Public Library seeks public help in selecting photos of barrio life before urban renewalby Pima County News on Nov. 29, 2011, under Pima County, Public Library, Tucson
The barrios. Before the 1970s, Tucson’s downtown area barrios, or neighborhoods, were similar to extended families. Neighborhoods had their own personalities filled with families that knew one another, and merchants that catered to the particular needs of their customers.
Pima County Public Library, working in collaboration with the Arizona Historical Society, is creating a photo exhibit depicting barrio life in Tucson. The Library invites former downtown dwellers or members of their families to view photographs taken in the barrios before the urban renewal projects that changed the landscape of the barrios forever.
A public photo viewing and voting event will be held Saturday, Dec. 3, at the Santa Rosa Public Library, 1075 S. 10th Ave., from 10 a.m. to 3 p.m. Visitors to the viewing will vote on the photos they think should be included in the Arizona Legacy Centennial Project Exhibit.
Once selected, the images will be on display at the Joel D. Valdez Main Library, 101 N. Stone, between Feb. 11 and March 11. A gala reception will open the exhibit.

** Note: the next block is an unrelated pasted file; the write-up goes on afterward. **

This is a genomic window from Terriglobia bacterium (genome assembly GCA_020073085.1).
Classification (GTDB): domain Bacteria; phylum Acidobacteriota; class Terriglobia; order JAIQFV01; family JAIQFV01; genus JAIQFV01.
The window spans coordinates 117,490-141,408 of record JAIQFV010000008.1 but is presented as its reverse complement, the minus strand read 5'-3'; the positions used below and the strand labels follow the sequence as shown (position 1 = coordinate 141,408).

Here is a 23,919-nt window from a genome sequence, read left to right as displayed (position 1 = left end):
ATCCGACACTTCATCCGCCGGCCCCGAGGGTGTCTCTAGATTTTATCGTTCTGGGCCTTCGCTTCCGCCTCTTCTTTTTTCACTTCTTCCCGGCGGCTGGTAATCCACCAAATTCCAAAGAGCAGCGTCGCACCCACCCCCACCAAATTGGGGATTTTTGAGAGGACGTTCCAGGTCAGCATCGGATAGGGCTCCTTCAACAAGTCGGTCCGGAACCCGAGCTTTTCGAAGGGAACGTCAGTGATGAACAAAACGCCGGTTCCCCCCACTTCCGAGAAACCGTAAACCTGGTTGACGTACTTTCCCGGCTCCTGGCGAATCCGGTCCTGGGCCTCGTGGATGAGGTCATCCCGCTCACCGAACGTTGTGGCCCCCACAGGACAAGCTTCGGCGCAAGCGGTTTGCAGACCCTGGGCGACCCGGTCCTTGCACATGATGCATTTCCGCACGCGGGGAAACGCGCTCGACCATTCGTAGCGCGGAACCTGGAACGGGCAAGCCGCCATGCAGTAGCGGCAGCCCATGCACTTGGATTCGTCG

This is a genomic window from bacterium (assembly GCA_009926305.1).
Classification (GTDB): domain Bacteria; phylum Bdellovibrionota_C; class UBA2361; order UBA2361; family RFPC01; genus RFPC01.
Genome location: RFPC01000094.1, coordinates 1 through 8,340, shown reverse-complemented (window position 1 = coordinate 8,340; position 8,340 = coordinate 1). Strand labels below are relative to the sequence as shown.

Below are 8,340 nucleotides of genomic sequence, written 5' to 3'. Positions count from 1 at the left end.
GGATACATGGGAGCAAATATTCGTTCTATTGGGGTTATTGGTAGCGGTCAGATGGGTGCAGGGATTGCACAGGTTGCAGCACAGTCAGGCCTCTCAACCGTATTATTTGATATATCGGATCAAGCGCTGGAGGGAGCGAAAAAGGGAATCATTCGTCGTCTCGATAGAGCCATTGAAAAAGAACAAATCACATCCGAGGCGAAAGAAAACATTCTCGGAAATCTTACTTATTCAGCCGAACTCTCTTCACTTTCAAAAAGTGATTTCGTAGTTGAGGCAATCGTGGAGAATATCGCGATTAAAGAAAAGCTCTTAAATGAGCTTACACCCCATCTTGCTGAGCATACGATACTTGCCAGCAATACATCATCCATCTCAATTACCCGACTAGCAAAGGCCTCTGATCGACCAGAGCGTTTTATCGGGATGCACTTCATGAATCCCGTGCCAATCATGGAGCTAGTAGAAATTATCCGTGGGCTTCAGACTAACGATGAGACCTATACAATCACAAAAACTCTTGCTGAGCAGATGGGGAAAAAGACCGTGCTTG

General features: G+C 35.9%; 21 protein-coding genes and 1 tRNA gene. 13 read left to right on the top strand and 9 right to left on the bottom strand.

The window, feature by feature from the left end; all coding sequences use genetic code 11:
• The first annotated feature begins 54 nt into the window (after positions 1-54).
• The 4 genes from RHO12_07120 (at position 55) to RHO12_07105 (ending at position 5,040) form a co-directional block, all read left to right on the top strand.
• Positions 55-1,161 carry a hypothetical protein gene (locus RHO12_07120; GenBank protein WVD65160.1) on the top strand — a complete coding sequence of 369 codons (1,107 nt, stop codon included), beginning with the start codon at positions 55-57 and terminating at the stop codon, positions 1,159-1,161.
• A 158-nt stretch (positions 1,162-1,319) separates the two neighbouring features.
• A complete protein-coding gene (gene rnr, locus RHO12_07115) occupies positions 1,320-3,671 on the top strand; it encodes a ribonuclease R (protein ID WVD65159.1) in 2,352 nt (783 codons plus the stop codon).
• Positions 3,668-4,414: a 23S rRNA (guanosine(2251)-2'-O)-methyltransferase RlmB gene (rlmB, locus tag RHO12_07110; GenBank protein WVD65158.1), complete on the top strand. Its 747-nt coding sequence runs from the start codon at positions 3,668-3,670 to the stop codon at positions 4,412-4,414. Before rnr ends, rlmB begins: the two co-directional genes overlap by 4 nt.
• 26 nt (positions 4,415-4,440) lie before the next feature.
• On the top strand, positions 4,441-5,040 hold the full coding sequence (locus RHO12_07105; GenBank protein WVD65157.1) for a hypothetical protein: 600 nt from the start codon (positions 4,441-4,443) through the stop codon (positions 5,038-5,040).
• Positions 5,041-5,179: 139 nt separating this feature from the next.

“We hope to attract members of all the different groups that lived in the downtown barrios, so that we can create a truly inclusive and accurate exhibit for our Centennial project,” said Christine Dykgraaf, librarian leading the project. “We feel that the people who lived in the barrios, those with cherished memories from that time, are the best suited to select the photos to tell the photographic story we hope to put on display.”
The barrios – El Hoyo, Barrio Viejo, Barrio Anita, Barrio Libre, Dunbar-Spring, and parts of South Tucson – were part of an individual’s identity. Each barrio carried its own attractions and diverse ethnic mix: Mexican-American, Chinese-American, Tohono O’odham, African-American and Jewish pioneers all clustered in their familiar settings.
Then, between roughly 1965 and 1971, the barrios were replaced by urban renewal projects. The Tucson Convention Center now stands near what once were several barrios. Other barrios were impacted too as projects seeking to enhance downtown razed the barrios and caused downtown dwellers to move into new neighborhoods.